Friday, September 16 2011 11:36

International News, September 16 - September 29, 2011

By  Rachel Roth

Prominent Kenyan Priest Supports LGBTI Community

Rev. Jepthath Gathaka, executive director of The Ecumenical Centre for Justice and Peace in Kenya has spoken out in support of gays. Gathaka, a priest and known as Kenyan Anglican Archbishop’s “right hand man,” credits the Bible for his support of the LGBT community.

“My understanding of Jesus saying ‘there are other sheep’ convinces me that there are people who believe and are Jesus followers and may not necessarily those who confess the Christian religion,” Gathaka said in an interview with the International Lesbian, Gay, Bisexual, Transgender, and Intersex Association. “These people might also be of different sexual orientation and that gives me the mandate to minister and to love and to support to all.”

He goes on to state that religious leaders who vilify those who identify as LGBTI are guilty of misinterpreting
the Bible.

“Jesus loved ‘sinners’ but hated the sin,” he said. “That means that even if you regard LGBTI persons as sinners, you are still obliged to love them, like Jesus did—there are no two ways about this.”

OK for Gay Men to Donate Blood in U.K.

The United Kingdom has lifted the lifetime ban against gay men donating blood, however restrictions still apply. Beginning in November, gay and bisexual men will be permitted to donate blood, provided they have not engaged in any sexual contact with another male for 12 months. Peter Tatchell, director of the human rights advocacy organization, the Peter Tatchell Foundation, feels the 12-month ban is “excessive and unjustified.”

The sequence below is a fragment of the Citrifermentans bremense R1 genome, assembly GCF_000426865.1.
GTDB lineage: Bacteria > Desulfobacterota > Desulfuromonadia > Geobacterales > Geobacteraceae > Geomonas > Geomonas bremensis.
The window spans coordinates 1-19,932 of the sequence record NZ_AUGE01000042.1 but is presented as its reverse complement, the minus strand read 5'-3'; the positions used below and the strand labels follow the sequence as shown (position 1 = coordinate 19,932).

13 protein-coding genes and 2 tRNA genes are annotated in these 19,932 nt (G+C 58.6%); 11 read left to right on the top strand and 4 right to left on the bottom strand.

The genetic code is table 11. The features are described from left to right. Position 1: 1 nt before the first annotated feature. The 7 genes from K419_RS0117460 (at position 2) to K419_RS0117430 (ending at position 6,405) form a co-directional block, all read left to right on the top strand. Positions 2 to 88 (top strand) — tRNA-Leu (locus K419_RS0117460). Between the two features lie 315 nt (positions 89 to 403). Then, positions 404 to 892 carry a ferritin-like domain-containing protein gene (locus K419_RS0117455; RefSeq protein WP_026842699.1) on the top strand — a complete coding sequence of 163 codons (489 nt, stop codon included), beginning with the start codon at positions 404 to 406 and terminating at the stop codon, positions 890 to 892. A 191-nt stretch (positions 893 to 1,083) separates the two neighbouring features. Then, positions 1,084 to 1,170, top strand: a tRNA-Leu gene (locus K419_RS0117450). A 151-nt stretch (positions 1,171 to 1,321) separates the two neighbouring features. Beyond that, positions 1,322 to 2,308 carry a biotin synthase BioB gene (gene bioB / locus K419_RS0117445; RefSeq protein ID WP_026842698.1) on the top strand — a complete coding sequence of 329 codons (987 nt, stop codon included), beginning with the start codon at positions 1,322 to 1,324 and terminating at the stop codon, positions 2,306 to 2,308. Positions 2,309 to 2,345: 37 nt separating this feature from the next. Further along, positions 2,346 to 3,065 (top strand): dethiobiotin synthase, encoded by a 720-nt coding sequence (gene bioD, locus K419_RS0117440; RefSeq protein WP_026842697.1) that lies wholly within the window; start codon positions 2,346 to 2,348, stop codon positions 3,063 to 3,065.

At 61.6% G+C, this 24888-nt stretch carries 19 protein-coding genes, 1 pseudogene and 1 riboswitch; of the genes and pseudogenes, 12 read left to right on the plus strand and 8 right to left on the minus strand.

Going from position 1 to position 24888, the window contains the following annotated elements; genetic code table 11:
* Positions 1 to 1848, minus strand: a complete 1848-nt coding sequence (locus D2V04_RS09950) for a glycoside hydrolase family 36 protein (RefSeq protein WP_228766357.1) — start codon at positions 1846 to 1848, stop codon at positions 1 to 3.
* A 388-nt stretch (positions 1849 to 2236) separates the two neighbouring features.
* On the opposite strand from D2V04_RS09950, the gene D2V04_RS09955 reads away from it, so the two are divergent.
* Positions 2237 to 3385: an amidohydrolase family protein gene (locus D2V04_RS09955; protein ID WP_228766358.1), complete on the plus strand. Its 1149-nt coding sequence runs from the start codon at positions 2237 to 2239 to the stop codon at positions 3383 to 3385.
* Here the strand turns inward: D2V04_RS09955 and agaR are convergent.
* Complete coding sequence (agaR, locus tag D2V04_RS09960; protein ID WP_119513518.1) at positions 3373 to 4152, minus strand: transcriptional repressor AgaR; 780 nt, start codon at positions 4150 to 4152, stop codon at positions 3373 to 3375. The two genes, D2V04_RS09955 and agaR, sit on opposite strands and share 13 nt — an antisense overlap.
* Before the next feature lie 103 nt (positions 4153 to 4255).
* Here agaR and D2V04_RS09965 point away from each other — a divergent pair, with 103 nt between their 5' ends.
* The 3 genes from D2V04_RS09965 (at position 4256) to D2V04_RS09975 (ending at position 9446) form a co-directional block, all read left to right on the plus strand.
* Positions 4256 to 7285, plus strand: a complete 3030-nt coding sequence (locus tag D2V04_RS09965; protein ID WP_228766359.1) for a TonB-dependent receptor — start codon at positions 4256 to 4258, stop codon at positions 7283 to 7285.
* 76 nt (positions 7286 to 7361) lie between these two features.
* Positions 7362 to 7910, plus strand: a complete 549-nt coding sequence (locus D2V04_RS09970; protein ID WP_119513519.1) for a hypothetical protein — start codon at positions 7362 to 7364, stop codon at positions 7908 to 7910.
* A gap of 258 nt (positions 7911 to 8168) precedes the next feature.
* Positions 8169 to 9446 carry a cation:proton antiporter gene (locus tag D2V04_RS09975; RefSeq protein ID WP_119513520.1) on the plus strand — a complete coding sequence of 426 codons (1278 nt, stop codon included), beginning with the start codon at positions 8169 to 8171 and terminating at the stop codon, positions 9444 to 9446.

“I have been campaigning for 20 years for an evidence-based policy which protects the blood supply while not needlessly discriminating against men who’ve had sex with men,” Tatchell said in a press release.

Tachell argues that rather than exclude men who engage in safe sex, the focus should be on educating those who don’t.

“Reducing the exclusion period for blood donations from gay and bisexual men should go hand-in-hand with a ‘Safe Blood’ education campaign targeted at the gay community, to ensure that no one donates blood if they are at risk of HIV and other blood-borne infections due to unsafe sexual behavior,” he said.


Marriage Equality Likely in Scotland

The Scottish government is considering a consultation on marriage equality. While civil unions for same-sex couples is already
recognized law in Scotland, civil ceremonies are not permitted to include any religious elements. The Scottish National Party, which currently has the majority in Parliament, has spoken out in favor of marriage equality.

“We tend towards the view that religious ceremonies for civil partnerships should no longer be prohibited and that same sex marriage should be introduced so that same sex couples have the option of getting married if that is how they wish to demonstrate their commitment to each other,” said Nicola Sturgeon, deputy first minister, in a statement to Pink News.

If the consultation is passed, Scotland will be the first country in the United Kingdom to allow same-sex couples to marry.

 

Joomla SEO by AceSEF